Now nothing quite so much takes away this confidence
in himself on the part of the pupil as being compelled to continue a study for which he has no liking, and in which he is getting deeper and deeper in the mire as he goes forward. If something might be lost occasionally by the adaptation plan, it is clear that far more frequently a great deal would be gained. It should be noted in this connection that the idea of transferring pupils is not to be left to their whim, but that the transfer would represent the judgment of trained experts after full consideration of all the elements of the particular cases in hand. It probably would not always be wise to enforce the decisions of the council, something being left to the wishes of the parent and child.
Returning to the matter of multiplicity of courses, it may be observed that with laggards and weaklings eliminated from advanced courses, classes and courses can be combined in a way that would not otherwise be feasible at all. With members of classes brought together on account of natural ability in the subject, juniors can be put with seniors or even sophomores with seniors without much loss of effectiveness. Then the effort to broaden the scope of work for pupils in the earlier years of the course would naturally have the effect of narrowing the ground covered in the several subjects and thus reducing the number of classes. In the ways suggested and others, the difficulty arising from a too great multiplying of classes can be avoided to a great extent.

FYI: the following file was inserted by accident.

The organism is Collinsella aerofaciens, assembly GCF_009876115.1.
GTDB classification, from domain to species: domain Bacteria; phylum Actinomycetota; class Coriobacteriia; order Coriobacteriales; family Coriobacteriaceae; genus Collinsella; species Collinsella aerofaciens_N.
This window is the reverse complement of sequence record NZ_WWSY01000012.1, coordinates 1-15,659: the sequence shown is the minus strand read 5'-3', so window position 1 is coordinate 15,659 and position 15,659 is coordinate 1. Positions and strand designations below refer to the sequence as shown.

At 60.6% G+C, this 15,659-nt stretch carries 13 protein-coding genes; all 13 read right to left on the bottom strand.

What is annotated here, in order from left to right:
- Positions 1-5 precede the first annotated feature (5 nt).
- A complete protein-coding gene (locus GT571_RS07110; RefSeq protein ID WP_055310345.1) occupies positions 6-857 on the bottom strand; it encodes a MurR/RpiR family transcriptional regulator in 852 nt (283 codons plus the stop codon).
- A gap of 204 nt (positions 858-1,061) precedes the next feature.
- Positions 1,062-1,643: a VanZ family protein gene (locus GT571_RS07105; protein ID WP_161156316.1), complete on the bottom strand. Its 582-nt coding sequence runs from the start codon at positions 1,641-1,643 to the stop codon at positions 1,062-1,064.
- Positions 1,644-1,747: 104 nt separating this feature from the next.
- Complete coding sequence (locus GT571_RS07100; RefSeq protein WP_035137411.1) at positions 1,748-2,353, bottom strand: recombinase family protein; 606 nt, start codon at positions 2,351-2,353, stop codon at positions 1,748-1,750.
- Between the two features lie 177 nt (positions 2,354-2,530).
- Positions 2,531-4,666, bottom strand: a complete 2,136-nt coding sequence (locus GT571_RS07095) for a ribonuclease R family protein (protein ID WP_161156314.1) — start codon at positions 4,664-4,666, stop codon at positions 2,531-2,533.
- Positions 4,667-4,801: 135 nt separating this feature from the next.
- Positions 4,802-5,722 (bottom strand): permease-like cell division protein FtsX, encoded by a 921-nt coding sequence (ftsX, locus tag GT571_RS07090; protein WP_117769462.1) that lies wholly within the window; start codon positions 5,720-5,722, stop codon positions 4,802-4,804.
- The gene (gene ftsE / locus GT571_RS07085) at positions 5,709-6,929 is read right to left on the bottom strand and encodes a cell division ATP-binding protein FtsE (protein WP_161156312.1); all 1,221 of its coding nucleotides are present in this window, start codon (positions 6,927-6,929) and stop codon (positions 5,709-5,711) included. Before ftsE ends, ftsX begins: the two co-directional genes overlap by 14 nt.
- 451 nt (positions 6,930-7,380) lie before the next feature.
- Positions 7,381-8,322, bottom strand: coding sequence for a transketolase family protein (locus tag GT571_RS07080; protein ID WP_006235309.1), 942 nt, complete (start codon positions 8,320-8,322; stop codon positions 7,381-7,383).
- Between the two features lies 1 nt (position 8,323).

To summarize the ground covered in the preceding it may be said that if to fit the person to the job, and the job to the person, is a matter of prime importance in the world's work, then it should likewise be a matter of prime importance in the school world. In America we resent the idea of putting men in classes and castes and keeping them there by the social and legal restrictions. In the same way we should resent the same thing in the school world. As far as one can see the thing aimed at can be attained only in some such way as already outlined.